Your Health is your #1 Asset

You see, when you find yourself wondering why you are not feeling good or why your child is sleepy and cranky it could be what you are eating.

The health of our mouth is directly related to the health of our bodies and what we put into our bodies is key to a healthy life. If we start when our kids are young they will not experience the same debilitating disease we have. We may even be able to stop or prevent some of these diseases in our families. I get it, you want to know more and why this meal plan and these recipes are so important to you?

The fact is that the majority of Diabetes, Heart Disease, Dementia, and Alzheimer patients could have avoided these diagnoses if they had a healthier diet and lifestyle. Wouldn’t you want the best chance at life without the debilitating symptoms you are currently experiencing? Imagine being free from brain fog, mood swings, and feeling motivated and energized every day that you wake up!

Interview with Dr. Kelly Shockley

Sheree :

I’m very passionate about reaching out and helping kiddos because if we can reach them early,  life looks so much different. It’s much easier than getting into our bad habits and completely having to change up the lifestyle by the time you’re in your 30s 40s or what have you.

I did not realize first of all that I had sensory issues. And secondly, that I had a lot of food sensitivities not necessarily allergies to foods if I eat certain things, I feel tired or like I have arthritis. If I stay away from those foods. I am perfectly fine in the morning I can get out of bed without aches and pains, I have more energy.  I know what we put in our mouth which we were talking about is so important and if we can get to the kids sooner as you said, and they don’t have those habits, then they’re not sick and it’s not costing us more money in the health care system, because they started out with good healthy habits that are right for our body to begin with.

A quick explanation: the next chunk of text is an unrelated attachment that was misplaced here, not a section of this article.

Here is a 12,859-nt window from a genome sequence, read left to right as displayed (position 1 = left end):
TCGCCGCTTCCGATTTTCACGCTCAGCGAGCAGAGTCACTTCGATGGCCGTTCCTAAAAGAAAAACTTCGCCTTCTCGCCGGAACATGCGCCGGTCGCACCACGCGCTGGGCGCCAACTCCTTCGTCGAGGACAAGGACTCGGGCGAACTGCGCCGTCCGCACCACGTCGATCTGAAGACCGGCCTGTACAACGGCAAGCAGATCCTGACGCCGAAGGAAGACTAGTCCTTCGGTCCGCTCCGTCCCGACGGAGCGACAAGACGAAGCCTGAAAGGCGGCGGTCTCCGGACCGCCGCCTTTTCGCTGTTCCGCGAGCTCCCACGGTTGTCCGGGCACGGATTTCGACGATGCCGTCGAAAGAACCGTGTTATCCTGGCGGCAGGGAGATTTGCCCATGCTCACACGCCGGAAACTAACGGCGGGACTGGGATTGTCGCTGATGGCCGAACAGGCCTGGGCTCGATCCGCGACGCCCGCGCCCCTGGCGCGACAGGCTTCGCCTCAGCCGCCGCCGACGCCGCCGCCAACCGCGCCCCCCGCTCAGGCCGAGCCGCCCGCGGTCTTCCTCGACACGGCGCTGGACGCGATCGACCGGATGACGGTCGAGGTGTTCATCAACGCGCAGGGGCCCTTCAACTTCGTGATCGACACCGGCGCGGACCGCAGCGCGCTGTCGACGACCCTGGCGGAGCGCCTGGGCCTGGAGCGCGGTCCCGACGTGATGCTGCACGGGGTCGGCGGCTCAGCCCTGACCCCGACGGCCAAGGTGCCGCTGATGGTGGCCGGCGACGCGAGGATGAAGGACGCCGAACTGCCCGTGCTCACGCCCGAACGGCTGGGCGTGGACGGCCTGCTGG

Dr. Kelly:

I completely agree, and I live this every single day to I mean, part of how I became a chiropractor which I like to say was a doctor cause and get to the root cause of issues.

Ultimately where we can help restore health and give people back their lives. It was my own personal experience I was a pretty sick kid on and off throughout life but it really kind of came to a peak. When I was in high school, and I had chronic sinus problems, and I was in and out of all kinds of different specialty doctor offices and nobody knew what was wrong, they just kept medicating me. And ultimately, at one point, I was on six medications I was only being able to go to half a day at school because I had migraines that would amplify so much at that point. And the last physician I saw I was like well you know go on Christmas break, we’ll change up the medication if you’re not any better when you come back, then you should at least do IV antibiotics and if that doesn’t take care of it, then you should have sinus surgery, and I was 14 and my mom was like, there has got to be a different way. So thankfully we found a chiropractor who also does Clinical Nutrition like I do, you know specializing in foundational medicine is what we like to call it, who looked at my lifestyle, and there were so many pieces of the equation, I’ll spare you those details but ultimately, completely changed up what we were doing. And we thought like we still didn’t fit into the classic standard American diet and lifestyle at that point in time. We had a lot of room for improvement. And it changed my life like I have no idea what level of health I would be in right now, or what I would be doing as a profession or what quality of life I would have had I not found the alternative side of medicine back then. So that’s part of what fuels my fire too and I still have food sensitivities that were one of the aspects that were tested back then.